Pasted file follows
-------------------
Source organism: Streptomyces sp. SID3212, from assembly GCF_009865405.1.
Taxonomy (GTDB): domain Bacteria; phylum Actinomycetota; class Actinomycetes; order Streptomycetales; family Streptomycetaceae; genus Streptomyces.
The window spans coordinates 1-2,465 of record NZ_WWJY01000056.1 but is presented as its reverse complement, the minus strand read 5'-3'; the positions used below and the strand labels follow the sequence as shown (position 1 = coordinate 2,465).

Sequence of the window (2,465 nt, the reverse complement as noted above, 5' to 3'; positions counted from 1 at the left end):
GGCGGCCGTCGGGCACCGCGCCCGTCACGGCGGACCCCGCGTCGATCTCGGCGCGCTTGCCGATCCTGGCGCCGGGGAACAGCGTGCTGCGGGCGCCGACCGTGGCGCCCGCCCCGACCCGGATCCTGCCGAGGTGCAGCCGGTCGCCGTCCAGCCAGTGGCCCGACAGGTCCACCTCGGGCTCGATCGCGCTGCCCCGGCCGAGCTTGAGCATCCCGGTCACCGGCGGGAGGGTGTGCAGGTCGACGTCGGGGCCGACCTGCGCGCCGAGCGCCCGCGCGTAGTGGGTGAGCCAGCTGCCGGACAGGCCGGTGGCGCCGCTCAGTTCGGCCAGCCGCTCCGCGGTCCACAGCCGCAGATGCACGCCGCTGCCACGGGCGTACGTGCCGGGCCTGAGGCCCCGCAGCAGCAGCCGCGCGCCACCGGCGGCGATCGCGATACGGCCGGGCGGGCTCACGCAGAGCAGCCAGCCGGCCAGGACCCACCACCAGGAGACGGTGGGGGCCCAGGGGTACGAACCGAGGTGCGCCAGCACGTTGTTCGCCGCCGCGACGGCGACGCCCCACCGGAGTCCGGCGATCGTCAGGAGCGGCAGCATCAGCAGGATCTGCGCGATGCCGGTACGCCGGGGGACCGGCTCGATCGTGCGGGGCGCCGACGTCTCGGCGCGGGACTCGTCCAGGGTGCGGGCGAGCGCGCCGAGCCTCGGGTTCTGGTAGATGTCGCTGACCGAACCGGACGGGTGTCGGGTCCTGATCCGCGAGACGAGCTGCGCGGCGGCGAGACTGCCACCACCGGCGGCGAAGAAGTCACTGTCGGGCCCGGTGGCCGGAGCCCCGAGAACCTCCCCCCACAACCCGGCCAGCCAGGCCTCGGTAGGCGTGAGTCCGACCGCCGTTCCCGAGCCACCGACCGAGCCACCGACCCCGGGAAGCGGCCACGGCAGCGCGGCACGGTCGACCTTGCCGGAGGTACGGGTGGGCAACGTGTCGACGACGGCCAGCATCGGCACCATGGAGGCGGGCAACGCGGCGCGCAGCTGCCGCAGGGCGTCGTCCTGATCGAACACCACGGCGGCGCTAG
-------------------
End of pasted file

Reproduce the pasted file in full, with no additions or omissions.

Source organism: Streptomyces sp. SID3212, from assembly GCF_009865405.1.
Taxonomy (GTDB): domain Bacteria; phylum Actinomycetota; class Actinomycetes; order Streptomycetales; family Streptomycetaceae; genus Streptomyces.
The window spans coordinates 1-2,465 of record NZ_WWJY01000056.1 but is presented as its reverse complement, the minus strand read 5'-3'; the positions used below and the strand labels follow the sequence as shown (position 1 = coordinate 2,465).

Sequence of the window (2,465 nt, the reverse complement as noted above, 5' to 3'; positions counted from 1 at the left end):
GGCGGCCGTCGGGCACCGCGCCCGTCACGGCGGACCCCGCGTCGATCTCGGCGCGCTTGCCGATCCTGGCGCCGGGGAACAGCGTGCTGCGGGCGCCGACCGTGGCGCCCGCCCCGACCCGGATCCTGCCGAGGTGCAGCCGGTCGCCGTCCAGCCAGTGGCCCGACAGGTCCACCTCGGGCTCGATCGCGCTGCCCCGGCCGAGCTTGAGCATCCCGGTCACCGGCGGGAGGGTGTGCAGGTCGACGTCGGGGCCGACCTGCGCGCCGAGCGCCCGCGCGTAGTGGGTGAGCCAGCTGCCGGACAGGCCGGTGGCGCCGCTCAGTTCGGCCAGCCGCTCCGCGGTCCACAGCCGCAGATGCACGCCGCTGCCACGGGCGTACGTGCCGGGCCTGAGGCCCCGCAGCAGCAGCCGCGCGCCACCGGCGGCGATCGCGATACGGCCGGGCGGGCTCACGCAGAGCAGCCAGCCGGCCAGGACCCACCACCAGGAGACGGTGGGGGCCCAGGGGTACGAACCGAGGTGCGCCAGCACGTTGTTCGCCGCCGCGACGGCGACGCCCCACCGGAGTCCGGCGATCGTCAGGAGCGGCAGCATCAGCAGGATCTGCGCGATGCCGGTACGCCGGGGGACCGGCTCGATCGTGCGGGGCGCCGACGTCTCGGCGCGGGACTCGTCCAGGGTGCGGGCGAGCGCGCCGAGCCTCGGGTTCTGGTAGATGTCGCTGACCGAACCGGACGGGTGTCGGGTCCTGATCCGCGAGACGAGCTGCGCGGCGGCGAGACTGCCACCACCGGCGGCGAAGAAGTCACTGTCGGGCCCGGTGGCCGGAGCCCCGAGAACCTCCCCCCACAACCCGGCCAGCCAGGCCTCGGTAGGCGTGAGTCCGACCGCCGTTCCCGAGCCACCGACCGAGCCACCGACCCCGGGAAGCGGCCACGGCAGCGCGGCACGGTCGACCTTGCCGGAGGTACGGGTGGGCAACGTGTCGACGACGGCCAGCATCGGCACCATGGAGGCGGGCAACGCGGCGCGCAGCTGCCGCAGGGCGTCGTCCTGATCGAACACCACGGCGGCGCTAG